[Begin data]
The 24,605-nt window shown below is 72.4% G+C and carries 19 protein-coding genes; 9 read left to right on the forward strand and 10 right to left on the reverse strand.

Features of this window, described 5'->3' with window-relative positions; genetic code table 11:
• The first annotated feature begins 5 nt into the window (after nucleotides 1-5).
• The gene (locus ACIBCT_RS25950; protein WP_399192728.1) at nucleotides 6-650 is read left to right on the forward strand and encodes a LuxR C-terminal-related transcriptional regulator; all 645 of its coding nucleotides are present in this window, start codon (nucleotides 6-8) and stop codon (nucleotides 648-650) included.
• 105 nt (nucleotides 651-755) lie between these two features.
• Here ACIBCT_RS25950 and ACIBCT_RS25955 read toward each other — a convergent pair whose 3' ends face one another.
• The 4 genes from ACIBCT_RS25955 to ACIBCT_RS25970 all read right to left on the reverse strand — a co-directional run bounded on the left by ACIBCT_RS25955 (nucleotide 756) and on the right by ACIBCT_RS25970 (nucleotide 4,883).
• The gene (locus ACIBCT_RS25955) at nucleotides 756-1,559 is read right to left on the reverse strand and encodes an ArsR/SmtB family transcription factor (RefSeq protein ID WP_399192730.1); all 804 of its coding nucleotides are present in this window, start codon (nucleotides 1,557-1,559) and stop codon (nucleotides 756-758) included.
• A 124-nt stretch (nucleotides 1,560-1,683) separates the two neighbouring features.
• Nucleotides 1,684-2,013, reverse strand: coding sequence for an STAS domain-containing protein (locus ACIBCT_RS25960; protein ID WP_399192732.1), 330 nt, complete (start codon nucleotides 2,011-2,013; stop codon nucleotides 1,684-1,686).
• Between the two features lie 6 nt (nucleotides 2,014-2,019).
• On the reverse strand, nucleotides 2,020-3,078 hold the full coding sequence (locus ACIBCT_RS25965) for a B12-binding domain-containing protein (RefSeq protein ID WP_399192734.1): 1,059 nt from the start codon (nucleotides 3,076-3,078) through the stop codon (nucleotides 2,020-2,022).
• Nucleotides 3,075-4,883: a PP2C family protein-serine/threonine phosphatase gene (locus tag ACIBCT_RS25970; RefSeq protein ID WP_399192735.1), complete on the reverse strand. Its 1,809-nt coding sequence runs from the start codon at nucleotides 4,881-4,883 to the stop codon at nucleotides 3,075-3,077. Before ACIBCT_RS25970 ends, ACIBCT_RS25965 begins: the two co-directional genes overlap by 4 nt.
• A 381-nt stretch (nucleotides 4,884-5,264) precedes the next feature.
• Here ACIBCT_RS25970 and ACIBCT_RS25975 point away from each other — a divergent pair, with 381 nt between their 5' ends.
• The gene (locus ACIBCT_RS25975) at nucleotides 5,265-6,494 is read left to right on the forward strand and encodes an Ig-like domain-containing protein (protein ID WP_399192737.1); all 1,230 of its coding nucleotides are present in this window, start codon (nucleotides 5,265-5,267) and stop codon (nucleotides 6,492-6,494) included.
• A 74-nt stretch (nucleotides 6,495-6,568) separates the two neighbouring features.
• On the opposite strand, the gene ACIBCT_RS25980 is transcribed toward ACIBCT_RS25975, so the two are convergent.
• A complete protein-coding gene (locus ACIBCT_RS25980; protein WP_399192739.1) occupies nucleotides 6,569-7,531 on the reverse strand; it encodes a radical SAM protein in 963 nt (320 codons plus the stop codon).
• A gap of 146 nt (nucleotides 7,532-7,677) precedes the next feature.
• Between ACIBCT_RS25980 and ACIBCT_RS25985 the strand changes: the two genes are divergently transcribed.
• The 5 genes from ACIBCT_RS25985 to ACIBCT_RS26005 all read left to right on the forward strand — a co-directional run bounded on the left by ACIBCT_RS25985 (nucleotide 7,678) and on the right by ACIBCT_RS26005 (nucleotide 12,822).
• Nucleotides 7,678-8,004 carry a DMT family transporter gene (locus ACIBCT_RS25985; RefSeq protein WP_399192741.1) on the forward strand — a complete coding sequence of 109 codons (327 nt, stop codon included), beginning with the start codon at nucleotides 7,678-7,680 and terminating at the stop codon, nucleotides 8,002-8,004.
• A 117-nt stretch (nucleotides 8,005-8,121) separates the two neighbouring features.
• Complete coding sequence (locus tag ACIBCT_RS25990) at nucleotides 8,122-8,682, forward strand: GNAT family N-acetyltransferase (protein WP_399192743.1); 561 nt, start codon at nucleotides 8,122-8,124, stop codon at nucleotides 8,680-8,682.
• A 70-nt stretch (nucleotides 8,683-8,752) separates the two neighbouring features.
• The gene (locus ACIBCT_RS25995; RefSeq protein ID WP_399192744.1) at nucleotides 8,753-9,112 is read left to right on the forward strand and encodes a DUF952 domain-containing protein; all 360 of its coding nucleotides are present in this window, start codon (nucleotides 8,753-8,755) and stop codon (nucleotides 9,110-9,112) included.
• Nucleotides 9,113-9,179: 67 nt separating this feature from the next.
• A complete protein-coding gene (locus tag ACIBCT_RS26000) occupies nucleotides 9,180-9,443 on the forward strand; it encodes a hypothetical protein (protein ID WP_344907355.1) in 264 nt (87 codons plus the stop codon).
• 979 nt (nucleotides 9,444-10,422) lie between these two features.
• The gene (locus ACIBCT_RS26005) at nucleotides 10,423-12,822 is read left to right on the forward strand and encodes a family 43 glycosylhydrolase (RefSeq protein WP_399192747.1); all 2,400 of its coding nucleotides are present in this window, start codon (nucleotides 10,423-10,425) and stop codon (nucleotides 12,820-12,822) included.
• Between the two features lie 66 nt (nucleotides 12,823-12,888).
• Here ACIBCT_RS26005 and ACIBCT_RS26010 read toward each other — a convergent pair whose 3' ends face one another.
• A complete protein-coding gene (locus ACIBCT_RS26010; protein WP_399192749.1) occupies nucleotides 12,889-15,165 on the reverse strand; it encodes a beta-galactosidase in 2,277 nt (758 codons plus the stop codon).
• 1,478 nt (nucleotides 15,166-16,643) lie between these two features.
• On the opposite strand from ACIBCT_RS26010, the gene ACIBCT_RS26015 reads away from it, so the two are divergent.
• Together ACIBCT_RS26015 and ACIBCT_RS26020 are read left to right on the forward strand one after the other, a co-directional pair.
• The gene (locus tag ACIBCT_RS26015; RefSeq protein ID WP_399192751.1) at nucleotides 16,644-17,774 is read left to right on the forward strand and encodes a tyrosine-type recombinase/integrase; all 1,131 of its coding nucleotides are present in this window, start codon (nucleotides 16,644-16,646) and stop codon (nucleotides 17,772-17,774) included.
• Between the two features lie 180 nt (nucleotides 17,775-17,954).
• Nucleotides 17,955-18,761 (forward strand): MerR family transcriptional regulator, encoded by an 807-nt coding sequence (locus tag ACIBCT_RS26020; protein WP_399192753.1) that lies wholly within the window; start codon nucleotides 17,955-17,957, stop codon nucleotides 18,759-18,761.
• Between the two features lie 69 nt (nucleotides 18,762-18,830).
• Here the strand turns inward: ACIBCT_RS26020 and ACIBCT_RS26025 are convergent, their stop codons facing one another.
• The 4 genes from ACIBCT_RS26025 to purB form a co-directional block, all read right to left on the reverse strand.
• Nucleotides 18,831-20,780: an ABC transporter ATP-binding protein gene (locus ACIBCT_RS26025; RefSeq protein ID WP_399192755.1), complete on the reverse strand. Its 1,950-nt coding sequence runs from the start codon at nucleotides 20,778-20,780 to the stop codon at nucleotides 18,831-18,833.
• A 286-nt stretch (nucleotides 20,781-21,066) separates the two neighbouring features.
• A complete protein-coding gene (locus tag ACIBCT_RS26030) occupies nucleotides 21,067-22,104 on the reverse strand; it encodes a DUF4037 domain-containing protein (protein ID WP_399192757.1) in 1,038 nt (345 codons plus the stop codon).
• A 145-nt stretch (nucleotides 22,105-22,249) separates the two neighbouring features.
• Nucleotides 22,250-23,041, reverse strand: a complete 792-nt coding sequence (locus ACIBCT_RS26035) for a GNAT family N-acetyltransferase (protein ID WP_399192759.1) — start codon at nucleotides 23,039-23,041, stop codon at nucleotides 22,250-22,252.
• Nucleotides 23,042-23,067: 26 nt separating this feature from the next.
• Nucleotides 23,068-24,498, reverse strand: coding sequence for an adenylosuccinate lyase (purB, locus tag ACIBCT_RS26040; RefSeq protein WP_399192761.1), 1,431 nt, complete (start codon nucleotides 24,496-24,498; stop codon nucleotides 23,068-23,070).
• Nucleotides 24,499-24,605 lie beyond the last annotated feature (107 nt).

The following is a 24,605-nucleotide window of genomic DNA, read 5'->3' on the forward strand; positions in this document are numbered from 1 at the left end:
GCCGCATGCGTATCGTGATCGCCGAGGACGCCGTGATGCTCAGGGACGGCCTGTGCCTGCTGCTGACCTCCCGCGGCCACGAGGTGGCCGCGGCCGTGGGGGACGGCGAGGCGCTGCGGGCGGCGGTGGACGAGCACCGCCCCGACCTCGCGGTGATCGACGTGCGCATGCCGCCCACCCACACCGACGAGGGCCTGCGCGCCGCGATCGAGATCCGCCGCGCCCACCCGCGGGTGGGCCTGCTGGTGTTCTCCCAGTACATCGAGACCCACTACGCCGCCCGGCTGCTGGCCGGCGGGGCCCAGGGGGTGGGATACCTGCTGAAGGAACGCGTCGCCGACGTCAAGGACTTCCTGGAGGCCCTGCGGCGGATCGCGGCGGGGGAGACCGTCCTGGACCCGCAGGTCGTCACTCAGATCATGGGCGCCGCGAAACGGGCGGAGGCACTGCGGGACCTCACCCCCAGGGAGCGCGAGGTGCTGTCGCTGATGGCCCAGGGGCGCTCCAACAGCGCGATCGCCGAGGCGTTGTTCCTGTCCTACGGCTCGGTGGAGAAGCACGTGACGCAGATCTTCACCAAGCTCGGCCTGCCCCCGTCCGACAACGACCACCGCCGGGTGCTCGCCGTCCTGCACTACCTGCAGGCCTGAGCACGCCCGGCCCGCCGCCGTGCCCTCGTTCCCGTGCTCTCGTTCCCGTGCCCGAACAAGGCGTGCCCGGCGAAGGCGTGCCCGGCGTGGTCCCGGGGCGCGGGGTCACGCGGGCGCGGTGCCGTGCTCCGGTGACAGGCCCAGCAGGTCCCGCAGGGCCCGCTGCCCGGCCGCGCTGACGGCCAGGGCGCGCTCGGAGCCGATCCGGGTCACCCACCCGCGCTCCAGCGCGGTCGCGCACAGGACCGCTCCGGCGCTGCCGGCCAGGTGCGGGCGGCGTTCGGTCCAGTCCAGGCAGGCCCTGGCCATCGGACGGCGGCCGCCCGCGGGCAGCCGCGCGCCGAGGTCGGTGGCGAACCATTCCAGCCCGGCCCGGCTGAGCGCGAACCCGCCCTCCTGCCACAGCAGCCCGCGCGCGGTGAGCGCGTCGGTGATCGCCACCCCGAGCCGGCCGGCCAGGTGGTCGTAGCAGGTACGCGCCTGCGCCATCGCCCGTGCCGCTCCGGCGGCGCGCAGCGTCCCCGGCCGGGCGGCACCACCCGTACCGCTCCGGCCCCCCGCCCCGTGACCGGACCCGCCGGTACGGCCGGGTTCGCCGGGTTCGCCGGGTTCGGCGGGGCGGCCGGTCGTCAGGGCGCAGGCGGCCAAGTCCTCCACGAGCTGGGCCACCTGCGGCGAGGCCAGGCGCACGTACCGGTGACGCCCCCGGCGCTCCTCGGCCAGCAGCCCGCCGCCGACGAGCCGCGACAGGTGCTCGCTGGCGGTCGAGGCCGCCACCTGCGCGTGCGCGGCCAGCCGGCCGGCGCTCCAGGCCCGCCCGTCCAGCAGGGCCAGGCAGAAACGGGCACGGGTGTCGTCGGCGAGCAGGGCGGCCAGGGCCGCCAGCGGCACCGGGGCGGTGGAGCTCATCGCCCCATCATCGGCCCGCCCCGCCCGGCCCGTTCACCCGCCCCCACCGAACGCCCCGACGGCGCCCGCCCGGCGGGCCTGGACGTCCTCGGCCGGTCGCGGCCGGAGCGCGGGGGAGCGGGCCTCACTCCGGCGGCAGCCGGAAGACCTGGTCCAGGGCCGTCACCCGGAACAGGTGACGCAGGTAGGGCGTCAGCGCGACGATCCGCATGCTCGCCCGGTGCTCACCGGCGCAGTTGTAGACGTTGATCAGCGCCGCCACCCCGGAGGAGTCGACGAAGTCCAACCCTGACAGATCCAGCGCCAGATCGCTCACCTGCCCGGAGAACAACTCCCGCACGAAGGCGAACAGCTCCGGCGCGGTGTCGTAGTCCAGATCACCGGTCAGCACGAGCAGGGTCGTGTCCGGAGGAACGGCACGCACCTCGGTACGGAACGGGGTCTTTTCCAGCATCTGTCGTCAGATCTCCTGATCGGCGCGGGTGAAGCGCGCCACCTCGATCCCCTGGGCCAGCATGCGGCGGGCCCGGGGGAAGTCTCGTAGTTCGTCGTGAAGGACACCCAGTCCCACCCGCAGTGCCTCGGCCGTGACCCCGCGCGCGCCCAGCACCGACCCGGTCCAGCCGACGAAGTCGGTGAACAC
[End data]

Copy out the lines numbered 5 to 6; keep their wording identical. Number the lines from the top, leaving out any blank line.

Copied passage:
• 105 nt (nucleotides 651-755) lie between these two features.
• Here ACIBCT_RS25950 and ACIBCT_RS25955 read toward each other — a convergent pair whose 3' ends face one another.